Growing calls for action following two workplace deaths in seven months at Saint John recycling plant

There are growing calls for action at a Saint John, N.B., recycling plant after two workplace deaths in seven months, with the most recent occurring last week.

Darrell Richards died on July 1, a day after being injured while working at the American Iron and Metals facility.  

In November 2021, an unidentified worker died from injuries sustained at the same location.

WorkSafeNB has released limited information about both incidents, saying it could take at least a year to complete each investigation

In a statement, WorkSafeNB said a stop-work order had been issued for the piece of equipment related to last week’s incident -- a press roller for the preparation of recycling.

WorkSafeNB also confirmed this week the fatal injuries from November’s injuries were the result of a worker being hit by an attachment on the end of an excavator boom.

Saint John city councillor Gerry Lowe said a motion would be presented at Monday night’s council meeting, asking the provincial government and WorkSafeNB to “speed up” the timelines for both investigations.

“I was shocked this place had started back up again,” said Lowe in an interview Wednesday.

American Iron and Metals did not respond to a request for comment.

Port Saint John holds the lease agreement with American Iron and Metals for the facility sitting on federal property.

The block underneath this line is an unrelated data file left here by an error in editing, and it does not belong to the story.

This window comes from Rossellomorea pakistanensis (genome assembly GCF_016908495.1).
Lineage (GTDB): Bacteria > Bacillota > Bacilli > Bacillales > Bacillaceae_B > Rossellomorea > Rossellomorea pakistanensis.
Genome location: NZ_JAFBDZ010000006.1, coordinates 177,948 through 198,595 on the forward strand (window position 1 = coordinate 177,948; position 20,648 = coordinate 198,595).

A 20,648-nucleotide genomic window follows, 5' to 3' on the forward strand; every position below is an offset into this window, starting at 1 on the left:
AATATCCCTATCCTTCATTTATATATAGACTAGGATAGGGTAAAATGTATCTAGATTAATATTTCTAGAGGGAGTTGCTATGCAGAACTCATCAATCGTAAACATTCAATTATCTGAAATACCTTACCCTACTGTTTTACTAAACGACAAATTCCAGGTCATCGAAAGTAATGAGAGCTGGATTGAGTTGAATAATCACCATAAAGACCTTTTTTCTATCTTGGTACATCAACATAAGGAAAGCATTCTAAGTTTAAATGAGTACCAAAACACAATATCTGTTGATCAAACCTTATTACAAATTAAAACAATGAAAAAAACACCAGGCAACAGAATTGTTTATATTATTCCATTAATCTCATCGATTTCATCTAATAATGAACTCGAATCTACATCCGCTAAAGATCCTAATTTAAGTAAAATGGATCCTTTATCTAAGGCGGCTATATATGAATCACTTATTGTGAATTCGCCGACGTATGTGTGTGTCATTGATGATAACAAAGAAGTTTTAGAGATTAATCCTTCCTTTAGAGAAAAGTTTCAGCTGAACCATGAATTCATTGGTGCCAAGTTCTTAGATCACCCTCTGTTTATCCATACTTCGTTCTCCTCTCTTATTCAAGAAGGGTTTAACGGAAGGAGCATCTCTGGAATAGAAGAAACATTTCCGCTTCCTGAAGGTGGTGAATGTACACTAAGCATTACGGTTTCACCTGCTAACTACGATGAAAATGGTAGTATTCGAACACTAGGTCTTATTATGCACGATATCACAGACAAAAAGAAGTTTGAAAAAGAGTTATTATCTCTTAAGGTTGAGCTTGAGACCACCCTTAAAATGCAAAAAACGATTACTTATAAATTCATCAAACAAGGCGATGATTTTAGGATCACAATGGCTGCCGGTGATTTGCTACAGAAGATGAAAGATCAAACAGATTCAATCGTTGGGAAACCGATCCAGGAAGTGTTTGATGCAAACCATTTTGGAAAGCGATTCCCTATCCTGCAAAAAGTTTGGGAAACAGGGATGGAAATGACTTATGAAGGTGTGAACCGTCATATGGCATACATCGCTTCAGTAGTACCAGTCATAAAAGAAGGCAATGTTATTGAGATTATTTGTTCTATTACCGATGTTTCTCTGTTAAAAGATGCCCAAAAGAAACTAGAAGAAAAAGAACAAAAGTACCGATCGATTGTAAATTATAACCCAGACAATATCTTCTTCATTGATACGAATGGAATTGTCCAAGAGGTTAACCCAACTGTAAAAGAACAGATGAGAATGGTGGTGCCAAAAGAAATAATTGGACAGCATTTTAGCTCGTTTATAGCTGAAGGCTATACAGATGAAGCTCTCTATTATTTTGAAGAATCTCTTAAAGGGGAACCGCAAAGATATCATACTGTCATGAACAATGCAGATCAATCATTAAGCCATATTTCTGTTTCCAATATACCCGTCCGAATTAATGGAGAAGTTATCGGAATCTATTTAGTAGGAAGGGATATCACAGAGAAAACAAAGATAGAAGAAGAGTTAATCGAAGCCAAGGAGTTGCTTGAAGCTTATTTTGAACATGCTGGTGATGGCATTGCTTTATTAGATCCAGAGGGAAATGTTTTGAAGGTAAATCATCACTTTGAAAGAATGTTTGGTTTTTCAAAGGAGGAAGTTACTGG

“Unfortunately for (the city) we have absolutely no control over federal land, and that’s what this is,” said Lowe in an interview Wednesday. “The province controls the operating licence and WorkSafeNB controls the accident scenes.”

In a brief statement Wednesday, Port Saint John said it was awaiting the outcome of both investigations.

Saint John-Rothesay MP Wayne Long said the provincial government should exercise its authority to revoke AIM’s operating licence.

“When you have two deaths in seven months, it’s unacceptable and we need to step in as a community and say enough is enough,” said Long on Wednesday. “The lever that has to happen is the Department of Environment needs to revoke or suspend the operating permit either permanently or until AIM can prove that there’s not going to be a continued loss of life.”

The provincial government referred all comments to WorkSafeNB regarding both investigations. Transport Canada didn’t immediately respond to a request for comment.

In recent years, a string of explosions at the AIM recycling plant has resulted in debates about the facility’s future.